Nanotechnology

Incorporating bioprinting techniques to pursue functional blood vessels

[ad_1]

June 07, 2023

(Nanowerk News) Volumetric printing is a technique pioneered for bioprinting by the RMCU biofabrication lab in 2019. It is a fast technique, which allows cells to survive the printing process. However, because this type of printing is done in a cell-friendly gel, the resulting print is not very good structurally. This is a problem for blood vessels, which must be able to withstand high pressure and bending. For this reason, a combination of volumetric bioprinting and melt electrowriting was carried out.

Melt electrowriting is a highly accurate type of 3D printing that works by guiding thin filaments of molten (biodegradable) plastic. It is capable of producing complex scaffolds that are mechanically strong and able to handle forces. The downside here is that they can’t be printed with there cells directly, as high temperatures are involved. Therefore, volumetric bioprinting was used here to solidify the cell-laden gel onto the scaffolds.

This research was published in Advanced Materials (“Volumetric Printing on Melt-melt Electrolytic Scaffolds Creates Multi-Material Life Constructions with Tunable Architecture and Mechanics”). Reinforcing effect of volumetrically printed tubes with 20, 40 or 60 layers of electromelt-melt scaffold Strengthening effect of volumetrically printed tubes with 20, 40 or 60 layers of molten electrolytic scaffolding. (Image: LevatoLab, UMC Utrecht)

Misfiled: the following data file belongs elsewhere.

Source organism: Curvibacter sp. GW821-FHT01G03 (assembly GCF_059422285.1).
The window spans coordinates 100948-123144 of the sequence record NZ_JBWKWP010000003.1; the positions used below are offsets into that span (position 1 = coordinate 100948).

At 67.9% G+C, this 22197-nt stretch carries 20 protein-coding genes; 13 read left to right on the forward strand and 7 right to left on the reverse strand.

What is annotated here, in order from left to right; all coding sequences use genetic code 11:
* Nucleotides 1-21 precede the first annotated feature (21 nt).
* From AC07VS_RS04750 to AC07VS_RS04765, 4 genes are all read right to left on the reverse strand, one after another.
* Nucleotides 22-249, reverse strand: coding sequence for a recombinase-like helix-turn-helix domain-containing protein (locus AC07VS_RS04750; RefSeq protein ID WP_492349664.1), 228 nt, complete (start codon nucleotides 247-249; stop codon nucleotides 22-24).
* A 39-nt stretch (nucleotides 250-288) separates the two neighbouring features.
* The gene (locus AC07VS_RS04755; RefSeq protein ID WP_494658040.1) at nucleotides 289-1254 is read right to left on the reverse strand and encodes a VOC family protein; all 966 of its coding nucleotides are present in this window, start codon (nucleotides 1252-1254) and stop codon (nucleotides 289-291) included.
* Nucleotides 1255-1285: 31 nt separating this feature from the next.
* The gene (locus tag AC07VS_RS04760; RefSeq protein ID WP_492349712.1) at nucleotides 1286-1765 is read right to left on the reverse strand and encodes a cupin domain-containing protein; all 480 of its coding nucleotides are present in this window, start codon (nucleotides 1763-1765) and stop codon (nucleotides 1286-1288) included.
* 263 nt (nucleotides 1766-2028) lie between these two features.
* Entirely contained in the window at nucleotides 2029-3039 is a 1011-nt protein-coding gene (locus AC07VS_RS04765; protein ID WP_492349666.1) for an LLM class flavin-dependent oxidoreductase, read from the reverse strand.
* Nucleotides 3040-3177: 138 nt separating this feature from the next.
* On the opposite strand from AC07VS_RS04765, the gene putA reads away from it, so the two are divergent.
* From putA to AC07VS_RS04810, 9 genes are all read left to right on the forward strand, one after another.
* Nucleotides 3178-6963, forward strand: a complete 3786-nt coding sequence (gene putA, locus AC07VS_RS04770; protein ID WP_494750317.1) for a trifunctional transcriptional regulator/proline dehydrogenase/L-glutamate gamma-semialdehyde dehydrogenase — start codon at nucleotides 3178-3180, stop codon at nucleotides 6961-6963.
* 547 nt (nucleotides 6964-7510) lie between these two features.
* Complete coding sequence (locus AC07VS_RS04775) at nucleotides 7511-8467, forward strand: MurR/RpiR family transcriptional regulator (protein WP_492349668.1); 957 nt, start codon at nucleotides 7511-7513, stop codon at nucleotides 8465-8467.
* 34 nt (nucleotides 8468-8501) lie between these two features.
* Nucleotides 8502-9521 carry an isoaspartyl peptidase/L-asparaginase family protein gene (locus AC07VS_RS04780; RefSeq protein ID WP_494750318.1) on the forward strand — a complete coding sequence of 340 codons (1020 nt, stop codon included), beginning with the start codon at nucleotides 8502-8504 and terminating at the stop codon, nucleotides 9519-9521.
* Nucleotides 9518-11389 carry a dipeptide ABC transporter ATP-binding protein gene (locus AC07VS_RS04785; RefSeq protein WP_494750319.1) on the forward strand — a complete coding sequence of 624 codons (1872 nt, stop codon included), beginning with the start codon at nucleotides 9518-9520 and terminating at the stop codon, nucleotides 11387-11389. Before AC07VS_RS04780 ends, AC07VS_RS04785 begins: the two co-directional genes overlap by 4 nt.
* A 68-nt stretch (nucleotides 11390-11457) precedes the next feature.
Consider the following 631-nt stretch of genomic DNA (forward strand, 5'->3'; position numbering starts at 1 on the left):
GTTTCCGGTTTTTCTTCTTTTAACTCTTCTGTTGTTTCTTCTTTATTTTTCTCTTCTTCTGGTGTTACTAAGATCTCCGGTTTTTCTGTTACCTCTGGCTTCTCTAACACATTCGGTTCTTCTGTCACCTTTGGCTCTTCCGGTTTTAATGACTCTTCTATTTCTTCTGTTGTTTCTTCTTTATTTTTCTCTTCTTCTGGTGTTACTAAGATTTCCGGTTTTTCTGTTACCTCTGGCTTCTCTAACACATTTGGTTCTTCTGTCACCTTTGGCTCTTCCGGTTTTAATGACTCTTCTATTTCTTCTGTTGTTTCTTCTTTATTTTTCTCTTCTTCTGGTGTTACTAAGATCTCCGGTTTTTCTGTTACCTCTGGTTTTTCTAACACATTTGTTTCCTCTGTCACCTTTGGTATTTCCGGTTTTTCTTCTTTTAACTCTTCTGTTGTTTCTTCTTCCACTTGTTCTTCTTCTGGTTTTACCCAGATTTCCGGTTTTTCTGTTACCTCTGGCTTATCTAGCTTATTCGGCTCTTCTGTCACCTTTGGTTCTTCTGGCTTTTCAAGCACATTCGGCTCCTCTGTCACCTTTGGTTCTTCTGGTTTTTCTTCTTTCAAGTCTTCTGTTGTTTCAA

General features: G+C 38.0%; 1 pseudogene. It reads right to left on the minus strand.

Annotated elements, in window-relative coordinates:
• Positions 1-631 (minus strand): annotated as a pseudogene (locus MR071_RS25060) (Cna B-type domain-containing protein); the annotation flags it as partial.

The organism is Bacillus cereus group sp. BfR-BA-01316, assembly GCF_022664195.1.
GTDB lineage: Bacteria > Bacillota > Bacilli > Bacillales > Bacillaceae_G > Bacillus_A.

How to combine electro writing with volumetric printing

The process begins with the manufacture of tubular scaffolds using electrowriting melts. This is then immersed into a vial with photoactive gel and placed in a volumetric bioprinter. In principle, a laser printer can selectively compact gels that are in, on, and/or around the scaffold.

“To do it right, we had to place the scaffold right in the middle of the bottle,” says first author Gabriël Größbacher. “Any deviation from center means the volumetric print will be offset. But we managed to center it perfectly by scoring a scaffold on the mandrel that we attached to the vial.

In this study, Größbacher and colleagues tested various thicknesses of the scaffolds, which resulted in a more or less strong tube. Lastly, they also tested various bioprinted gel placements. This can be located on the inside of the scaffold, within the scaffold itself or outside of it. Using two differently labeled stem cells, the team was able to print a proof of principle vessel with two layers of stem cells, and seeded epithelial cells in the middle to cover the vessel lumen. Different cell layers as proof of principle of bioprinted blood vessels Cross-section of vessel bioprinted with epithelial cells (purple) and two types of stem cells (blue, yellow) to mimic the lining of the vessel wall. (Scale bar = 500 µm) (Image: LevatoLab, UMC Utrecht)

From tube to functional vessel

The design also allows for holes in the sides of the die, providing the possibility of controlled permeability of the vessel for blood to perform its functions. Finally, researchers have created more complex structures such as branching vessels, and even vessels with venous valves that function to maintain unidirectional flow.

Größbacher: “This is a proof from a study of principles. What we need to do now is replace the stem cells with functional cells that are part of the actual blood vessels. That means adding muscle cells and fibrous tissue around the epithelial cells. Our goal now is to print functional vessels.”



[ad_2]

Source link

Related Articles

Back to top button